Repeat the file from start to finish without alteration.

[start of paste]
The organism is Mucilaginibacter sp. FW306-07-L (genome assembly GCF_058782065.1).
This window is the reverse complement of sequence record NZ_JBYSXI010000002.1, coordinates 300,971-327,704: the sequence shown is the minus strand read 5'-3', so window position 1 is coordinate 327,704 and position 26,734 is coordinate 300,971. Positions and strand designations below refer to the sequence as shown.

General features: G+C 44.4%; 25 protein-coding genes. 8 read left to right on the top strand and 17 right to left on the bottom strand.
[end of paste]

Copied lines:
The organism is Mucilaginibacter sp. FW306-07-L (genome assembly GCF_058782065.1).
This window is the reverse complement of sequence record NZ_JBYSXI010000002.1, coordinates 300,971-327,704: the sequence shown is the minus strand read 5'-3', so window position 1 is coordinate 327,704 and position 26,734 is coordinate 300,971. Positions and strand designations below refer to the sequence as shown.

General features: G+C 44.4%; 25 protein-coding genes. 8 read left to right on the top strand and 17 right to left on the bottom strand.